As Turkey’s President Recep Tayyip Erdoğan asserted in 2018, “partnership with the [African] continent is strategic for Turkey.”1 The country has had a place in this geopolitical struggle for some time, with an ambitious agenda. Over the past two decades, Erdoğan visited twenty-eight African countries, increased the number of Turkish embassies from twelve to forty-two, and enabled the operation of flights by the partly state-owned company Turkish Airlines to sixty destinations on the continent. The Turkish Cooperation and Coordination Agency (TİKA) has expanded its presence through its twenty-three offices and funded various development projects in Africa.2

Government Collaboration With Civil Society

Civil society has come to the fore to complement these governmental efforts. In this context, there are at least two ways in which the Turkish government employs nongovernmental actors. First, in various countries, government agencies and civil society act together. This collaboration occurs, for example, with business organizations and interest groups. Ankara has a growing presence in Africa with government-friendly business groups, such as the Foreign Economic Relations Board of Turkey (DEİK) and the Independent Industrialists’ and Businessmen’s Association (MÜSİAD). DEİK establishes partnerships through bilateral business councils with local counterpart organizations to strengthen trade and economic ties. Some firms affiliated with DEİK also provide aid to the African countries in which they operate.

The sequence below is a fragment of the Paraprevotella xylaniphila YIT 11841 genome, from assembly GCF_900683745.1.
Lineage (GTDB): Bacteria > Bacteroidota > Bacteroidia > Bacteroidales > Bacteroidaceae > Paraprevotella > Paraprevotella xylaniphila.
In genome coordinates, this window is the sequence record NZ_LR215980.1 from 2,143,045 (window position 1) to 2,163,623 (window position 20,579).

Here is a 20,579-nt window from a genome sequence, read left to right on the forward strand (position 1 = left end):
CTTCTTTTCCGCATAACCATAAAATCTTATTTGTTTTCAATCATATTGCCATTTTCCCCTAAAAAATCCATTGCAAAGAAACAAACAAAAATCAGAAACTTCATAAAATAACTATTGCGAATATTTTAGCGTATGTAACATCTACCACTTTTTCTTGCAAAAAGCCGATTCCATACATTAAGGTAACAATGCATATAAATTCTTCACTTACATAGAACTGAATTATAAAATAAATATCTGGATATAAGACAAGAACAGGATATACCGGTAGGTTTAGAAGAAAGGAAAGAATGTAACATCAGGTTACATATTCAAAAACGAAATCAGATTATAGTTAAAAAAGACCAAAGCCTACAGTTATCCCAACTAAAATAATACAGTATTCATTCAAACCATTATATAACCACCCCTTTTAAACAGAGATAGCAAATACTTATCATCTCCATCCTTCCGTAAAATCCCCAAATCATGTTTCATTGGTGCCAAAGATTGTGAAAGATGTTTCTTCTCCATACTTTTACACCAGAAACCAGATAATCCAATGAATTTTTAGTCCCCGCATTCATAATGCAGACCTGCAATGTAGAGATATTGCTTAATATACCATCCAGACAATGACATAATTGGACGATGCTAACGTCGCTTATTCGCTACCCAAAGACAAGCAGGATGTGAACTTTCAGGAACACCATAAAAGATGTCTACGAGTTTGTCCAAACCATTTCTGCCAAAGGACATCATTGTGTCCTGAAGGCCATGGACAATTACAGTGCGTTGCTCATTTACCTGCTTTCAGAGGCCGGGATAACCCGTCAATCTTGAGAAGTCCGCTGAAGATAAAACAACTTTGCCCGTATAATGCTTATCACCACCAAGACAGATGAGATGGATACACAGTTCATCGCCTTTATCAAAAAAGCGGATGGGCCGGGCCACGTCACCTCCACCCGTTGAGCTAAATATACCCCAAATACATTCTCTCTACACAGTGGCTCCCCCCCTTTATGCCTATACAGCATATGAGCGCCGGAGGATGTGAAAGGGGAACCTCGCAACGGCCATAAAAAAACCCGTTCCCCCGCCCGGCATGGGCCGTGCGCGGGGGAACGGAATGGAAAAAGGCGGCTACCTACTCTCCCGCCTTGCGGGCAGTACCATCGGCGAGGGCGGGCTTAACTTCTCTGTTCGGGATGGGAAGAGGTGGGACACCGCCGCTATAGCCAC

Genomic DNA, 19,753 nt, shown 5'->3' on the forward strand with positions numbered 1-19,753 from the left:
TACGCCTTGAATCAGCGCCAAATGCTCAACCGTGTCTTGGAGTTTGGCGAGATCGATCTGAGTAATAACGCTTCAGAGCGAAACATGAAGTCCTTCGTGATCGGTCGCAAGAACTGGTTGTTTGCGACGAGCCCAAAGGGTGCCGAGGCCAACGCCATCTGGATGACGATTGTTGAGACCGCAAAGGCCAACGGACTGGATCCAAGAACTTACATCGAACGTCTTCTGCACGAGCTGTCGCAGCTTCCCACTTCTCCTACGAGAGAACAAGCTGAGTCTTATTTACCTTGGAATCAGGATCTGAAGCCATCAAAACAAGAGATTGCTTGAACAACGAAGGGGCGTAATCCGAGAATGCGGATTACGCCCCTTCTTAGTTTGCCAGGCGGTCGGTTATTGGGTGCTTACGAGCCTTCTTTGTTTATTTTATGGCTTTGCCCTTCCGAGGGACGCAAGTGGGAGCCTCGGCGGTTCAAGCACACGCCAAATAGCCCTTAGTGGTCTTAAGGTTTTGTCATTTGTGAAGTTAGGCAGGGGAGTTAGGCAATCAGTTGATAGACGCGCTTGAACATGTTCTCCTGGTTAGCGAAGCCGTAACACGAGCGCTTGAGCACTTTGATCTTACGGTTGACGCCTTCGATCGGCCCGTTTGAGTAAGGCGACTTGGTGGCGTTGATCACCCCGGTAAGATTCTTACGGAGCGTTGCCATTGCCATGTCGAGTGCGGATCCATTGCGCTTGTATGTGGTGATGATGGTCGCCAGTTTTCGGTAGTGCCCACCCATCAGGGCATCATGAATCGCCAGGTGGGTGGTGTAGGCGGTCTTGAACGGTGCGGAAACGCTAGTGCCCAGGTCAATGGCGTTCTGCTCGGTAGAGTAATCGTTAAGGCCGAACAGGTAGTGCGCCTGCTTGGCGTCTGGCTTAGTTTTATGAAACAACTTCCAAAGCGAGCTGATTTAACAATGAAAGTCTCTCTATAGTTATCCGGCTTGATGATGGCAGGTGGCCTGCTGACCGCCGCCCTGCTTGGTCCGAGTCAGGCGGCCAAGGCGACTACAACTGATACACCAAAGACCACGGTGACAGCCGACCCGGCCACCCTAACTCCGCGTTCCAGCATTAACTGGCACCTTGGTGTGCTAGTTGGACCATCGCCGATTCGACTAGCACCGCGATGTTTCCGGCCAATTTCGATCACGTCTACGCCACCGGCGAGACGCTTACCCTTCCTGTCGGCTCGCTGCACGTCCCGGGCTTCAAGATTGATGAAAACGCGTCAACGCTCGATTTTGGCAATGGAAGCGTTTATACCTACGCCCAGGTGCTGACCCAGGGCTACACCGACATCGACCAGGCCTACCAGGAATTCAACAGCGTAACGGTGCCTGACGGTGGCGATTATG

DEİK, together with the Turkish Ministry of Trade, also organizes the Turkey-Africa Economic and Business Forum. Held three times since 2016, the forum serves as a platform to bring together public- and private-sector actors from Turkey and across Africa to enhance cooperation and develop new partnerships.3 MÜSİAD concurred with Erdoğan on Africa’s importance to Turkey because of the continent’s economy, population, and strategic location. The association declared 2018 the Year of Africa and opened several new branches to strengthen economic ties with the continent.4 These organizations and some of their members also accompany the president on his visits to Africa.